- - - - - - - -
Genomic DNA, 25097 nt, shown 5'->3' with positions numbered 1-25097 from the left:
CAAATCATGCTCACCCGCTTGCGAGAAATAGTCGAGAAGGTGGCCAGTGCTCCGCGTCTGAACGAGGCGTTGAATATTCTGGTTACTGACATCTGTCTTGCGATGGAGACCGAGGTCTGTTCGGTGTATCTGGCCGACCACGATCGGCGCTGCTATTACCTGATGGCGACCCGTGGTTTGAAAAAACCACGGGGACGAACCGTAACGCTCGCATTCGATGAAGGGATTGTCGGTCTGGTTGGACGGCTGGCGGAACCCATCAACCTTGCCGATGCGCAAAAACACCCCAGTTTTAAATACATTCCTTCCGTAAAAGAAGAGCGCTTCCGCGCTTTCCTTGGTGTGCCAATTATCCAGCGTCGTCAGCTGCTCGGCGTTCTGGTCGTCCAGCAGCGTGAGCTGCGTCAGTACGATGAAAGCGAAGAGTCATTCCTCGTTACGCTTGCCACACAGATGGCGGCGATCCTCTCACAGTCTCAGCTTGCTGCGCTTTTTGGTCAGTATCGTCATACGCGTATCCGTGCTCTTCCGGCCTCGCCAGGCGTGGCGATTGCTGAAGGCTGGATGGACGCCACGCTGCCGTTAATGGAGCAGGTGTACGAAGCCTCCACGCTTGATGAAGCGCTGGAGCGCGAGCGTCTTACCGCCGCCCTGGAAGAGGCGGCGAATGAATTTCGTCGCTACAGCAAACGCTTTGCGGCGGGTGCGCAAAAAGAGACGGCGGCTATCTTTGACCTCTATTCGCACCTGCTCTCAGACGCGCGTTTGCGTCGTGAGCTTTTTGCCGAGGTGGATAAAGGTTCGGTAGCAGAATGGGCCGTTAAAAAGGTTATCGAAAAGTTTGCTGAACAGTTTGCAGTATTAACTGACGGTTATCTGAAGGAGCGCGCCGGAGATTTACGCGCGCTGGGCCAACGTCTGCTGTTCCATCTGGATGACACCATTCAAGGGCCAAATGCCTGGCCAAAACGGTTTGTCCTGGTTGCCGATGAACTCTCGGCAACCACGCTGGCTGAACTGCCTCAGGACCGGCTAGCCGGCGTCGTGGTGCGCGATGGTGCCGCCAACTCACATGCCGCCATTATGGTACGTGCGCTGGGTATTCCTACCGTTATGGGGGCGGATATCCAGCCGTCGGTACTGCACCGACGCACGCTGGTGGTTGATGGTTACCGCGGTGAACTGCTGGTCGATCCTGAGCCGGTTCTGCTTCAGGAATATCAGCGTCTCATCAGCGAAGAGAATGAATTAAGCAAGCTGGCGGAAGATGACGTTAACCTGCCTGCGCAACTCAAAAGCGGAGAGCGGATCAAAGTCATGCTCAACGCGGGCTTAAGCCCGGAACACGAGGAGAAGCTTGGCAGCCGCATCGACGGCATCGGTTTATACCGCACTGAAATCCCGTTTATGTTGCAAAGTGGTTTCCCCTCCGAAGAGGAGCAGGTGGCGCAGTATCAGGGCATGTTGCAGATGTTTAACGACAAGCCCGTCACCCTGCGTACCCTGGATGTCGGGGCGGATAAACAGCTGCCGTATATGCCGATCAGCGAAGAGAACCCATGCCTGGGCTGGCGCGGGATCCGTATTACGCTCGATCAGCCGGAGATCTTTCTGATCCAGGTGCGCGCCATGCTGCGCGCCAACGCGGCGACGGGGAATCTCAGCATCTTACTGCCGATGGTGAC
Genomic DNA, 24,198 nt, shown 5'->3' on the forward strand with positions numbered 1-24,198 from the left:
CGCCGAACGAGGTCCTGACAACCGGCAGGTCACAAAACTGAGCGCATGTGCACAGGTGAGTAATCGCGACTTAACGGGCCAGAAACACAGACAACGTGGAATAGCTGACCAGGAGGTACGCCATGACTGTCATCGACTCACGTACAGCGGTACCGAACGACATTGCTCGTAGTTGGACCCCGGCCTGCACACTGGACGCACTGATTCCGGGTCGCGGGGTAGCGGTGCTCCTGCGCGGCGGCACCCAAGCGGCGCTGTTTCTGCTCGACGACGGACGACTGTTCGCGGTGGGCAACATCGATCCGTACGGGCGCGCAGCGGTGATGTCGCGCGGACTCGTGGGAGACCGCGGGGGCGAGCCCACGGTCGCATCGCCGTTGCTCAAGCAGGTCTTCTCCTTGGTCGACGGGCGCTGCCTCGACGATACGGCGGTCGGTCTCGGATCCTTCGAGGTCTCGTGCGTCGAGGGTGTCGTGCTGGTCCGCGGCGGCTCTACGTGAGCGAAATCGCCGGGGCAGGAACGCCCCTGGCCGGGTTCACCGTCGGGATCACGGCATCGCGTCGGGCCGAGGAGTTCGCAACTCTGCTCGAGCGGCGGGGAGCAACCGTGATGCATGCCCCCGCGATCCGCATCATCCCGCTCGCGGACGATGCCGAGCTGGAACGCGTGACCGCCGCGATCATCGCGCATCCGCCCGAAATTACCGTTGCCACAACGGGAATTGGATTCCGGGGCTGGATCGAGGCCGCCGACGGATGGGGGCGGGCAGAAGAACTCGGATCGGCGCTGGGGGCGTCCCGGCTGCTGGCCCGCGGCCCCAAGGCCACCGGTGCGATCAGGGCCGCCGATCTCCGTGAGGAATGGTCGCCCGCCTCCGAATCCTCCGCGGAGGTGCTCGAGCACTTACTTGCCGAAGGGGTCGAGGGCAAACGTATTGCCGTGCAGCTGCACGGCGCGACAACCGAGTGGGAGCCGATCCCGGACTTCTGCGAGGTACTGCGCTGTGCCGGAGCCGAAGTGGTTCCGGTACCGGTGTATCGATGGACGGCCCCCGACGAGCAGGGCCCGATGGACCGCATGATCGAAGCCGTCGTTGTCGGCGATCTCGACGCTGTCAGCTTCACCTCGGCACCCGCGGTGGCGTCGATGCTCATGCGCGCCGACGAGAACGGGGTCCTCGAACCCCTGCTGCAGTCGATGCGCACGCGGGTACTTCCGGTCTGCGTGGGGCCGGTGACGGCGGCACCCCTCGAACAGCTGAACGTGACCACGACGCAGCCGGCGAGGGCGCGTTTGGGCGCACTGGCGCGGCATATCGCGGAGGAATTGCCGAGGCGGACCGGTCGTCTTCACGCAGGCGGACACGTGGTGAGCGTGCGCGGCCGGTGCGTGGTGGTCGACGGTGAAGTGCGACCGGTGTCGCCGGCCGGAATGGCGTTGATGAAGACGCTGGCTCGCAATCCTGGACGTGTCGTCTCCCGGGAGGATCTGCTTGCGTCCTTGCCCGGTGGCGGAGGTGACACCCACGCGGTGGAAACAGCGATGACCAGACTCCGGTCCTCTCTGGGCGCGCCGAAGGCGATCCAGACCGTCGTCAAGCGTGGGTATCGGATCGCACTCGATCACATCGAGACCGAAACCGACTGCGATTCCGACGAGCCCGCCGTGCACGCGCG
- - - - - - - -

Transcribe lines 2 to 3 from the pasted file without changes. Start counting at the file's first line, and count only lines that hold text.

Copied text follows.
CAAATCATGCTCACCCGCTTGCGAGAAATAGTCGAGAAGGTGGCCAGTGCTCCGCGTCTGAACGAGGCGTTGAATATTCTGGTTACTGACATCTGTCTTGCGATGGAGACCGAGGTCTGTTCGGTGTATCTGGCCGACCACGATCGGCGCTGCTATTACCTGATGGCGACCCGTGGTTTGAAAAAACCACGGGGACGAACCGTAACGCTCGCATTCGATGAAGGGATTGTCGGTCTGGTTGGACGGCTGGCGGAACCCATCAACCTTGCCGATGCGCAAAAACACCCCAGTTTTAAATACATTCCTTCCGTAAAAGAAGAGCGCTTCCGCGCTTTCCTTGGTGTGCCAATTATCCAGCGTCGTCAGCTGCTCGGCGTTCTGGTCGTCCAGCAGCGTGAGCTGCGTCAGTACGATGAAAGCGAAGAGTCATTCCTCGTTACGCTTGCCACACAGATGGCGGCGATCCTCTCACAGTCTCAGCTTGCTGCGCTTTTTGGTCAGTATCGTCATACGCGTATCCGTGCTCTTCCGGCCTCGCCAGGCGTGGCGATTGCTGAAGGCTGGATGGACGCCACGCTGCCGTTAATGGAGCAGGTGTACGAAGCCTCCACGCTTGATGAAGCGCTGGAGCGCGAGCGTCTTACCGCCGCCCTGGAAGAGGCGGCGAATGAATTTCGTCGCTACAGCAAACGCTTTGCGGCGGGTGCGCAAAAAGAGACGGCGGCTATCTTTGACCTCTATTCGCACCTGCTCTCAGACGCGCGTTTGCGTCGTGAGCTTTTTGCCGAGGTGGATAAAGGTTCGGTAGCAGAATGGGCCGTTAAAAAGGTTATCGAAAAGTTTGCTGAACAGTTTGCAGTATTAACTGACGGTTATCTGAAGGAGCGCGCCGGAGATTTACGCGCGCTGGGCCAACGTCTGCTGTTCCATCTGGATGACACCATTCAAGGGCCAAATGCCTGGCCAAAACGGTTTGTCCTGGTTGCCGATGAACTCTCGGCAACCACGCTGGCTGAACTGCCTCAGGACCGGCTAGCCGGCGTCGTGGTGCGCGATGGTGCCGCCAACTCACATGCCGCCATTATGGTACGTGCGCTGGGTATTCCTACCGTTATGGGGGCGGATATCCAGCCGTCGGTACTGCACCGACGCACGCTGGTGGTTGATGGTTACCGCGGTGAACTGCTGGTCGATCCTGAGCCGGTTCTGCTTCAGGAATATCAGCGTCTCATCAGCGAAGAGAATGAATTAAGCAAGCTGGCGGAAGATGACGTTAACCTGCCTGCGCAACTCAAAAGCGGAGAGCGGATCAAAGTCATGCTCAACGCGGGCTTAAGCCCGGAACACGAGGAGAAGCTTGGCAGCCGCATCGACGGCATCGGTTTATACCGCACTGAAATCCCGTTTATGTTGCAAAGTGGTTTCCCCTCCGAAGAGGAGCAGGTGGCGCAGTATCAGGGCATGTTGCAGATGTTTAACGACAAGCCCGTCACCCTGCGTACCCTGGATGTCGGGGCGGATAAACAGCTGCCGTATATGCCGATCAGCGAAGAGAACCCATGCCTGGGCTGGCGCGGGATCCGTATTACGCTCGATCAGCCGGAGATCTTTCTGATCCAGGTGCGCGCCATGCTGCGCGCCAACGCGGCGACGGGGAATCTCAGCATCTTACTGCCGATGGTGAC
Genomic DNA, 24,198 nt, shown 5'->3' on the forward strand with positions numbered 1-24,198 from the left: